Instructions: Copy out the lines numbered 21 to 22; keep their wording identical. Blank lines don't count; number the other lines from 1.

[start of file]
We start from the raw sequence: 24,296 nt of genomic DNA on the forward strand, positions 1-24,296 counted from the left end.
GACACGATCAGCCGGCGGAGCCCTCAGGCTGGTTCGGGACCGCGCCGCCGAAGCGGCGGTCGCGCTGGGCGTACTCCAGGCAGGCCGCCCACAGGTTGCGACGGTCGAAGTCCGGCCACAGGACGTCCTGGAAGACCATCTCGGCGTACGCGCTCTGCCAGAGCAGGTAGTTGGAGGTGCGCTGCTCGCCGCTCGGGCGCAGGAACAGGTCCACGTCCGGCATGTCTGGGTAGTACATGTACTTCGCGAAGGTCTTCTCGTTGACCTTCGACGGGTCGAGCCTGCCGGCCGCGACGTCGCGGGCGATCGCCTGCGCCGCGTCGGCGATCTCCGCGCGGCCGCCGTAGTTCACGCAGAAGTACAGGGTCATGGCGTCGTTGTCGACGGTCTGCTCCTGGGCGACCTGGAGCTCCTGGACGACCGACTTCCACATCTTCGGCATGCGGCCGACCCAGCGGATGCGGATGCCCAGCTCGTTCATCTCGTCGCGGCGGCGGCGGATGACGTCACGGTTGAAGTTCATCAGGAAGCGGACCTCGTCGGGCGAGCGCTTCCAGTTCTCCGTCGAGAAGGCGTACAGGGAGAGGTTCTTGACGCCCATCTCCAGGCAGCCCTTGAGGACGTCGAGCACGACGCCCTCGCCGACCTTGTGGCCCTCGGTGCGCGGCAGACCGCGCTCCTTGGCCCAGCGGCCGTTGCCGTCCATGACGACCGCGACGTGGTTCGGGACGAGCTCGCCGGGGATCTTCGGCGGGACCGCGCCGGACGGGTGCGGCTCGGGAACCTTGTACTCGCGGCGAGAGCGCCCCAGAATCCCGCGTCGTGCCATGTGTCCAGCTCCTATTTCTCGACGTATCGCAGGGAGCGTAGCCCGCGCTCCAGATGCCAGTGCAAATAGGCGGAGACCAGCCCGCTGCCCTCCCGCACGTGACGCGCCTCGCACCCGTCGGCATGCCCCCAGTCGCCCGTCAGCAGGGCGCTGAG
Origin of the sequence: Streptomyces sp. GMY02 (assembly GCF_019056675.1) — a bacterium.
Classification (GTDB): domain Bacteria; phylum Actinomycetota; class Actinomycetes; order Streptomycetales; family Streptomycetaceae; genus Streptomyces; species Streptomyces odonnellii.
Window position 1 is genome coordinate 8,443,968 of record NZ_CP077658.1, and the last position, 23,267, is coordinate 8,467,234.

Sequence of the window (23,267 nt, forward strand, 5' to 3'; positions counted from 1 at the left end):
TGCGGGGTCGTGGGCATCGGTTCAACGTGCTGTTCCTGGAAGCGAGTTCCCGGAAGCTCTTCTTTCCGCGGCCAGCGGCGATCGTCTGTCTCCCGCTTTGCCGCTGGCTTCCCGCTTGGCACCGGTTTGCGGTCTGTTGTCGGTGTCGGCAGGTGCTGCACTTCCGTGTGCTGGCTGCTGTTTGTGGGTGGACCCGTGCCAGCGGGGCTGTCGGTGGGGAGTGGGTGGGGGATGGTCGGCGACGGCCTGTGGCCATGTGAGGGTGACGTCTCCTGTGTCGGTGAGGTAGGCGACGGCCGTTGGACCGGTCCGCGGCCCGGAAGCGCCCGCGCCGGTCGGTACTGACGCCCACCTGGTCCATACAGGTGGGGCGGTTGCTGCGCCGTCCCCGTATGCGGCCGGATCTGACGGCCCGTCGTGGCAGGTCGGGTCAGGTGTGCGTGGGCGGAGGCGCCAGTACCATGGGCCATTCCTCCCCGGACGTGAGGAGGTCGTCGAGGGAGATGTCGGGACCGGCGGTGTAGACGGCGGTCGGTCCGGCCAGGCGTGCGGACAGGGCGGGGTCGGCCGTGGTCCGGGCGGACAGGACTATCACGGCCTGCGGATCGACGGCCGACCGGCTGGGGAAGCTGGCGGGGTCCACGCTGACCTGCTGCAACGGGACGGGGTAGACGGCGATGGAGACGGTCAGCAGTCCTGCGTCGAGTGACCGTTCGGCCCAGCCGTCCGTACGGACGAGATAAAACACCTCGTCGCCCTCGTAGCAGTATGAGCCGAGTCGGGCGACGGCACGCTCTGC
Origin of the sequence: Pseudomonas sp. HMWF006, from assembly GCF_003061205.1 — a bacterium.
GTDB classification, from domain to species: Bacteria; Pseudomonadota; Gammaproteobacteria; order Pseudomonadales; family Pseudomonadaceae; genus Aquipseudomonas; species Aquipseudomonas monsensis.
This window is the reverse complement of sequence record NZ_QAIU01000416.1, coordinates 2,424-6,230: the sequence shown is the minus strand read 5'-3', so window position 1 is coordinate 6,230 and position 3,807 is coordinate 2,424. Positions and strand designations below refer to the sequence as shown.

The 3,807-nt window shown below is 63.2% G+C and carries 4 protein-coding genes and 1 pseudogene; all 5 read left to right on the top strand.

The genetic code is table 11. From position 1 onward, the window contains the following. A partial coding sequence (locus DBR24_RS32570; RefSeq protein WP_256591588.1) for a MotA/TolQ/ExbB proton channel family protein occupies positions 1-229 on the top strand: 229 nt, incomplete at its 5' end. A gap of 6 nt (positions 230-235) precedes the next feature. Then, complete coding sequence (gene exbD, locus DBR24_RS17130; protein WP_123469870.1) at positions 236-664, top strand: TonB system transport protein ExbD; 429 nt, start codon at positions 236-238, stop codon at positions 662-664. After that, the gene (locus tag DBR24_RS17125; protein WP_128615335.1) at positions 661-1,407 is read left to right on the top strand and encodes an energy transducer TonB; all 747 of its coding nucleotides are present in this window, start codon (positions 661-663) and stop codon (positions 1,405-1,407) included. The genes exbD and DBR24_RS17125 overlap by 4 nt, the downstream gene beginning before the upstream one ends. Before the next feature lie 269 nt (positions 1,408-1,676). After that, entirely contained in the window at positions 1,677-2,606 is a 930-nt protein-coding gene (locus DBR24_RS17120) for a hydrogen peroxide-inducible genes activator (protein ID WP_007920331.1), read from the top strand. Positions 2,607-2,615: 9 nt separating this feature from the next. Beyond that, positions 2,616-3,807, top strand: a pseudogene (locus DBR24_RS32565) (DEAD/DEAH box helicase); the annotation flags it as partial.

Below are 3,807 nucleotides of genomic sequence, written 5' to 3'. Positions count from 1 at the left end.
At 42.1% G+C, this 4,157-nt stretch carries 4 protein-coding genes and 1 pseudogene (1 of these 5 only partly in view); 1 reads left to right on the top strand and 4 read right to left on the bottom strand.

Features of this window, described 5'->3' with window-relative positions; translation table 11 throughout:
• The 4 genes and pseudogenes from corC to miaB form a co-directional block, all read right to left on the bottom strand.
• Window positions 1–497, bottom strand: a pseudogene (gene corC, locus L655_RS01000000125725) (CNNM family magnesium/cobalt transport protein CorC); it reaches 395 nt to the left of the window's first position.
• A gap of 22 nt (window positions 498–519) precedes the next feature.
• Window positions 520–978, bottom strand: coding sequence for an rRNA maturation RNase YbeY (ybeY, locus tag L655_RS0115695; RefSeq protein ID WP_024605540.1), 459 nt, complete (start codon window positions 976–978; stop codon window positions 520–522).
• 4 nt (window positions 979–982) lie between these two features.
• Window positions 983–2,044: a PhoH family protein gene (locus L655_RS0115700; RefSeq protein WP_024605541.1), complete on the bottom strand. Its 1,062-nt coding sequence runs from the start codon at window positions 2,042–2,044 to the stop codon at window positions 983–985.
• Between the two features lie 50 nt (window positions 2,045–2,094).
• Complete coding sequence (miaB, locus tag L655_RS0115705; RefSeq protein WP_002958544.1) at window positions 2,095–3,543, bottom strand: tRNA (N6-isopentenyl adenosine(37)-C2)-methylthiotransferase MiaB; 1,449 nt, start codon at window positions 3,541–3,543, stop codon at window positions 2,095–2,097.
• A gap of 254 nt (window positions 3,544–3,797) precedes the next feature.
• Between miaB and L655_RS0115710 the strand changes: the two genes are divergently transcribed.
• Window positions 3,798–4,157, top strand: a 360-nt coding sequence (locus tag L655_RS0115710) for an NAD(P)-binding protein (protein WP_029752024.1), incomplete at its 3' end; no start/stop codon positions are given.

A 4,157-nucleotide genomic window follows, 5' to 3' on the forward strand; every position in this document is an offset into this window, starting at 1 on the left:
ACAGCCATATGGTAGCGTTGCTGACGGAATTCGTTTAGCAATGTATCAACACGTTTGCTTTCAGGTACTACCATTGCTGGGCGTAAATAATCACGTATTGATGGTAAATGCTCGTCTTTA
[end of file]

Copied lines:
• Window positions 983–2,044: a PhoH family protein gene (locus L655_RS0115700; RefSeq protein WP_024605541.1), complete on the bottom strand. Its 1,062-nt coding sequence runs from the start codon at window positions 2,042–2,044 to the stop codon at window positions 983–985.
• Between the two features lie 50 nt (window positions 2,045–2,094).